Findings in the kidney biopsy samples determine the grade or severity of the inflammation in the kidney which is a direct reflection of the severity of the disease.

It provides very important information regarding prognosis and treatment strategy moving forward for a particular patient and it helps to differentiate between LN and other types of autoimmune diseases that also can affect the kidneys.

Kidney biopsy is recommended in cases of persistent proteinuria with protein excretion of more than 0.5 g daily. [1]


Controls and screenings


Patients with SLE should be controlled and screened frequently.

During check-ups, SLE patients should be checked for the apparition of signs or symptoms of LN. Volume status, blood pressure, urine and blood tests to check for protein in the urine and to check the kidneys function should all be performed. [1]




1. Anders HJ, Saxena R, Zhao MH, Parodis I, Salmon JE, Mohan C. Lupus nephritis. Nat Rev Dis Primers. 2020 Jan 23;6(1):7. Doi: 10.1038/s41572-019-0141-9. PMID: 31974366.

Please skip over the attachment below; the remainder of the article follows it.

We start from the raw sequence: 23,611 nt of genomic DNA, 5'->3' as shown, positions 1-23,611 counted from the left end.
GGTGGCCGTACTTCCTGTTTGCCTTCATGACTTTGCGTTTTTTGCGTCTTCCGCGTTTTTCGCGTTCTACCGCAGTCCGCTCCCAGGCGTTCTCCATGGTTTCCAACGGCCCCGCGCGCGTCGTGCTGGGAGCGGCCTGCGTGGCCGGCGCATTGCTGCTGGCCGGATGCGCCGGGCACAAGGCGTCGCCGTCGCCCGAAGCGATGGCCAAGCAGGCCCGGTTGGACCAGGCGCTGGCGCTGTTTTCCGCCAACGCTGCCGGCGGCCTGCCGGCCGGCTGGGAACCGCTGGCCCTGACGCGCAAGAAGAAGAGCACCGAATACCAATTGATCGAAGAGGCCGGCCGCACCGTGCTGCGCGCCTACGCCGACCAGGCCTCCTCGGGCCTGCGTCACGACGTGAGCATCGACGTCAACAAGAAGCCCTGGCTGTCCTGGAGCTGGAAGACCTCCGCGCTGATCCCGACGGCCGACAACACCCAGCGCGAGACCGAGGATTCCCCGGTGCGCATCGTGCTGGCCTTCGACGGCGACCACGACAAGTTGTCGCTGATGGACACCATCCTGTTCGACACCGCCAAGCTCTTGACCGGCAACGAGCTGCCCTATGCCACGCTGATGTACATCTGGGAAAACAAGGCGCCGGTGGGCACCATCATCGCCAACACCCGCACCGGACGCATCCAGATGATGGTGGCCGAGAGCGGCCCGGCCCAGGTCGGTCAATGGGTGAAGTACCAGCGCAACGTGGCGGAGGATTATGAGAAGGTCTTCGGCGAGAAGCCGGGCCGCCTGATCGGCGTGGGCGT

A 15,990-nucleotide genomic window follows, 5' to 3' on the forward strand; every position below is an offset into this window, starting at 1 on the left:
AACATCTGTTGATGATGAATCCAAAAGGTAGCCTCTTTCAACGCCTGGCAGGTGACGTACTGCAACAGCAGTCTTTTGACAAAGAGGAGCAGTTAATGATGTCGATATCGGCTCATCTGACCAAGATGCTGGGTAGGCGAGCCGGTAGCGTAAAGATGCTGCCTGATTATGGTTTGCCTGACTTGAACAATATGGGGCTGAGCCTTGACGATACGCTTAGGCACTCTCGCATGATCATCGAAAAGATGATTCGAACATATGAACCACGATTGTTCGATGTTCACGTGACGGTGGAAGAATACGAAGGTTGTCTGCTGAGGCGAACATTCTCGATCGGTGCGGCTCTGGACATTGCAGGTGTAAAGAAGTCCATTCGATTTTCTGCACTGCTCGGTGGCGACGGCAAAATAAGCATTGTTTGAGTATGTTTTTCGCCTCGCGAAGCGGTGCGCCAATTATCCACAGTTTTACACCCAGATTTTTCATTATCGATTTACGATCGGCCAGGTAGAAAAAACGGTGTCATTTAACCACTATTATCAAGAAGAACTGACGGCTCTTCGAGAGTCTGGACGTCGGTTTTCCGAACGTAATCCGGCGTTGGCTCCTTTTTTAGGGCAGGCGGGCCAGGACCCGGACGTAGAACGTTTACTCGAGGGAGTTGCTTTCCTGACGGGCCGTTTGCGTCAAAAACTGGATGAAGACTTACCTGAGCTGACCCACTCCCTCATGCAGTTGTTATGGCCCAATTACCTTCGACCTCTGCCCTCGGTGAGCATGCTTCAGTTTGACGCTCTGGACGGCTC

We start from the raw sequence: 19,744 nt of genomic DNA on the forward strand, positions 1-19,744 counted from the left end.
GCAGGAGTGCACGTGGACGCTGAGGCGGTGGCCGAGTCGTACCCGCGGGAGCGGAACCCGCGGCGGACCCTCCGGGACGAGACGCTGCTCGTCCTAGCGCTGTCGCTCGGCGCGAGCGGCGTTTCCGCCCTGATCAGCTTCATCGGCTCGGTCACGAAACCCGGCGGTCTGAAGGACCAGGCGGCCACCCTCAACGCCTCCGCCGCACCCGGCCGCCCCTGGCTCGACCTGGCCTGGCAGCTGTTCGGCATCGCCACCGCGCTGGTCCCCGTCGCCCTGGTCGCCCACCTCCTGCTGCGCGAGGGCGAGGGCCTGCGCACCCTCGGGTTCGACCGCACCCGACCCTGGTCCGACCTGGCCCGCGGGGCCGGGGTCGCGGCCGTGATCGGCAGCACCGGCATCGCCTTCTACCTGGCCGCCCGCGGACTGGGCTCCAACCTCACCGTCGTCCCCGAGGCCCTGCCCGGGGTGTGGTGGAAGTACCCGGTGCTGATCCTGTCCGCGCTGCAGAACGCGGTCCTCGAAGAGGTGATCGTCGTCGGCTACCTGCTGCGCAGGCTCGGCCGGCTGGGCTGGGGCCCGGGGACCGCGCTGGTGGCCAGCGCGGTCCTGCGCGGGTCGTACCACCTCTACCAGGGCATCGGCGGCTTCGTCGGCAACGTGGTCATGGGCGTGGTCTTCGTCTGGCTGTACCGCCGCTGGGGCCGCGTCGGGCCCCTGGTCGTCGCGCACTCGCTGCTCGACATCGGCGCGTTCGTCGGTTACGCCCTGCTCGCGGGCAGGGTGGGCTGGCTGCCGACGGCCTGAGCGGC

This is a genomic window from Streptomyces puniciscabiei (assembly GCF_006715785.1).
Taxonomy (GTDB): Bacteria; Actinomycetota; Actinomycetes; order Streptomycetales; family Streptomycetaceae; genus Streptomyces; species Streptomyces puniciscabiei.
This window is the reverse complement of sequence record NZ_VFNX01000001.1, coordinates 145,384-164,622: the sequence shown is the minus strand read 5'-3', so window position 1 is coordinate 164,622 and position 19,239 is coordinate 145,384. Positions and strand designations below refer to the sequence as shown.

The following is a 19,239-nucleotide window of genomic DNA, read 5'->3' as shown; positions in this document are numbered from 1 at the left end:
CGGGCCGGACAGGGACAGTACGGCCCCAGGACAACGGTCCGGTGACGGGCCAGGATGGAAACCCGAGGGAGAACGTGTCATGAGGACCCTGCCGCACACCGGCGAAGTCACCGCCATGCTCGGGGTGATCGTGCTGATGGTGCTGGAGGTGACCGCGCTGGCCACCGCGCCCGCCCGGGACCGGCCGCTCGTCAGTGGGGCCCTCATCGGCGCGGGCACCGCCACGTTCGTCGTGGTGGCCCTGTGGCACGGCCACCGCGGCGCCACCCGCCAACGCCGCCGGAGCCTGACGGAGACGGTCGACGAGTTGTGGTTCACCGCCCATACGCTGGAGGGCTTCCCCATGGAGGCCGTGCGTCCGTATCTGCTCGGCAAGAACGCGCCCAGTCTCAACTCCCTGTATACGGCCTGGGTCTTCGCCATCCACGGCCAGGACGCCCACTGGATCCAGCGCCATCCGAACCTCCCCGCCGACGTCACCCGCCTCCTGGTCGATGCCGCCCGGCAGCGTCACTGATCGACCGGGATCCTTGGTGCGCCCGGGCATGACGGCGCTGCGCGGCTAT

2. Pons-Estel GJ, Alarcón GS, Scofield L, Reinlib L, Cooper GS. Understanding the epidemiology and progression of systemic lupus erythematosus. Semin Arthritis Rheum. 2010 Feb;39(4):257-68. doi: 10.1016/j.semarthrit.2008.10.007. Epub 2009 Jan 10. Review.
3. GfK Roper. (2012). Lupus Awareness Survey for the Lupus Foundation of America [Executive Summary Report]. Washington, DC.
4. Hong WANG, Yi-le REN, Jun CHANG, Luo GU, Ling-Yun SUN. A Systematic Review and Meta-analysis of Prevalence of Biopsy-Proven Lupus Nephritis
Arch Rheumatol. 2018 Mar; 33(1): 17–25. Published online 2017 Jul 25. doi: 10.5606/ArchRheumatol.2017.6127
5. Liu CC, Kao AH, Manzi S, Ahearn JM. Biomarkers in systemic lupus erythematosus: challenges and prospects for the future. Therapeutic Advances in Musculoskeletal Disease. 2013;5(4):210–233
6. Madhok R. Systemic lupus erythematosus: lupus nephritis. BMJ Clin Evid. 2015;2015:1123. Published 2015 Dec 18.
7. Hahn BH, McMahon MA, Wilkinson A, et al. American College of Rheumatology guidelines for screening, treatment, and management of lupus nephritis. Arthritis Care Res. 2012;64(6):797-808.
8. Emily J. Sutton, Julie E. Davidson, Ian N. Bruce. The Systemic Lupus International Collaborating Clinics (SLICC) damage index: A systematic literature review. Seminars in Arthritis and Rheumatism, Volume 43, Issue 3, 2013, Pages 352-361. ISSN 0049-0172.